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An elderly man with type 2 diabetes mellitus and ischemic pain in the lower extremity is scheduled for femoral-to-popliteal bypass surgery. He has a history of hypertension and coronary artery disease with symptoms of stable angina and can walk only half a block before pain in his legs forces him to stop. He has a 50 pack-year smoking history but stopped 2 years ago. His medications include atenolol, atorvastatin, and hydrochlorothiazide. The nurse in the preoperative holding area obtains the following vital signs: temperature 36.8°C (98.2°F), blood pressure 168/100 mm Hg, heart rate 78 bpm, oxygen saturation by pulse oximeter 96% while breathing room air, pain 5/10 in the right lower leg. What anesthetic agents will you choose and why? Does the choice of anesthetic make a difference?

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For centuries, humankind has relied on natural medicines and physical methods to control surgical pain. Historical texts describe the sedative effects of cannabis, henbane, mandrake, and opium poppy. Physical methods such as cold, nerve compression, carotid artery occlusion, and cerebral concussion were also employed, with variable effect. Although surgery was performed under ether anesthesia as early as 1842, the first public demonstration of surgical general anesthesia in 1846 is usually considered to be the start of a new era of anesthesia. For the first time physicians had a reliable means to keep their patients from experiencing pain during surgical procedures.

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The neurophysiologic state produced by general anesthetics is characterized by five primary effects: unconsciousness, amnesia, analgesia, inhibition of autonomic reflexes, and skeletal muscle relaxation. None of the currently available anesthetic agents when used alone can achieve all five of these desired effects. In addition, an ideal anesthetic drug should induce rapid, smooth loss of consciousness, be rapidly reversible upon discontinuation, and possess a wide margin of safety.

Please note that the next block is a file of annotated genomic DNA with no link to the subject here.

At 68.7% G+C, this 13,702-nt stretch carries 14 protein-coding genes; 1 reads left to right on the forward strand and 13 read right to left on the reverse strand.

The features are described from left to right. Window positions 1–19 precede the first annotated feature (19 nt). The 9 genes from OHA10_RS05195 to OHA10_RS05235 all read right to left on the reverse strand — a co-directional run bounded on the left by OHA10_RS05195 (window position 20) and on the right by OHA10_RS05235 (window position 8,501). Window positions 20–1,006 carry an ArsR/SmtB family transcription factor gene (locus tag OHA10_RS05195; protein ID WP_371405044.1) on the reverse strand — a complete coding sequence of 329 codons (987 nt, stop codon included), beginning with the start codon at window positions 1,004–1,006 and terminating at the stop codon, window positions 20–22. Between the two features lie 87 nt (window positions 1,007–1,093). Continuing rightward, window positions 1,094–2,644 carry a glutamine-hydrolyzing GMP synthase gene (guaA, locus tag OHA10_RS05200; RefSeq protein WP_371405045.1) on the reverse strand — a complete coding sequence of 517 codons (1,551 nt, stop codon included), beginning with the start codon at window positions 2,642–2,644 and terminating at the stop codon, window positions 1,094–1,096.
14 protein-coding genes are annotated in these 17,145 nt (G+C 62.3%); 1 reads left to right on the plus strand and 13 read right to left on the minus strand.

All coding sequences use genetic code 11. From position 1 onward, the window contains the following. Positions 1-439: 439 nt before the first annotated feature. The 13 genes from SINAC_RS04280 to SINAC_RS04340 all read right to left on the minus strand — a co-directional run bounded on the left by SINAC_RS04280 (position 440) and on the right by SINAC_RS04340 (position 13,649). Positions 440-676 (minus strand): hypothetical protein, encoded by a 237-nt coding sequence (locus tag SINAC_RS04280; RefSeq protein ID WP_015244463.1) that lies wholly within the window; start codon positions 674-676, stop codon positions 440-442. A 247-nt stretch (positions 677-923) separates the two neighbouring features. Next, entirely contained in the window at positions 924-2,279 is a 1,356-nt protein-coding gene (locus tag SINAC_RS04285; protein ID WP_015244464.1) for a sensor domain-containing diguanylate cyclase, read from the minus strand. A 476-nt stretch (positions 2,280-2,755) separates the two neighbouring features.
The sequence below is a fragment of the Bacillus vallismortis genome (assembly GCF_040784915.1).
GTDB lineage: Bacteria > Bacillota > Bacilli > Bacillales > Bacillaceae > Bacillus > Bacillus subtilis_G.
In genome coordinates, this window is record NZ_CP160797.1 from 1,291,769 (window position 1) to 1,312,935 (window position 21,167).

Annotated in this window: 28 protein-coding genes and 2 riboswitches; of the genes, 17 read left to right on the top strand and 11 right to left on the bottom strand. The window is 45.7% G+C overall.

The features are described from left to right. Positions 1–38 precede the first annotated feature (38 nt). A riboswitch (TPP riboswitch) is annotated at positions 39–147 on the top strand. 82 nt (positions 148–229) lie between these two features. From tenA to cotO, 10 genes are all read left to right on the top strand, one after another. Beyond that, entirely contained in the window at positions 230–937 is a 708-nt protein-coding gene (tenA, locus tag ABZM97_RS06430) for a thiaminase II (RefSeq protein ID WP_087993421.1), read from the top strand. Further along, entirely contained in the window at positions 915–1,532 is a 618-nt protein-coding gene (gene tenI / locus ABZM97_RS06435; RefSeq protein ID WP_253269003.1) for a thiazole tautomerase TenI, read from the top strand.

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The modern practice of anesthesiology relies on the use of combinations of intravenous and inhaled drugs (balanced anesthesia techniques) to take advantage of the favorable properties of each agent while minimizing their adverse effects. The choice of anesthetic technique is determined by the type of diagnostic, therapeutic, or surgical intervention to be performed. For minor superficial surgery or for invasive diagnostic procedures, oral or parenteral sedatives can be used in combination with local anesthetics, so-called monitored anesthesia care techniques (see section: Sedation & Monitored Anesthesia Care, and Chapter 26). These techniques provide profound analgesia, with retention of the patient's ability to maintain a patent airway and to respond to verbal commands. For more extensive surgical procedures, anesthesia may begin with preoperative benzodiazepines, be induced with an intravenous agent (eg, thiopental or propofol), and be maintained with a combination of inhaled (eg, volatile agents, nitrous oxide) or intravenous (eg, propofol, opioid analgesics) drugs, or both.

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Sedation & Monitored Anesthesia Care

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Many diagnostic and minor therapeutic surgical procedures can be performed without general anesthesia using sedation-based anesthetic techniques. In this setting, regional ...

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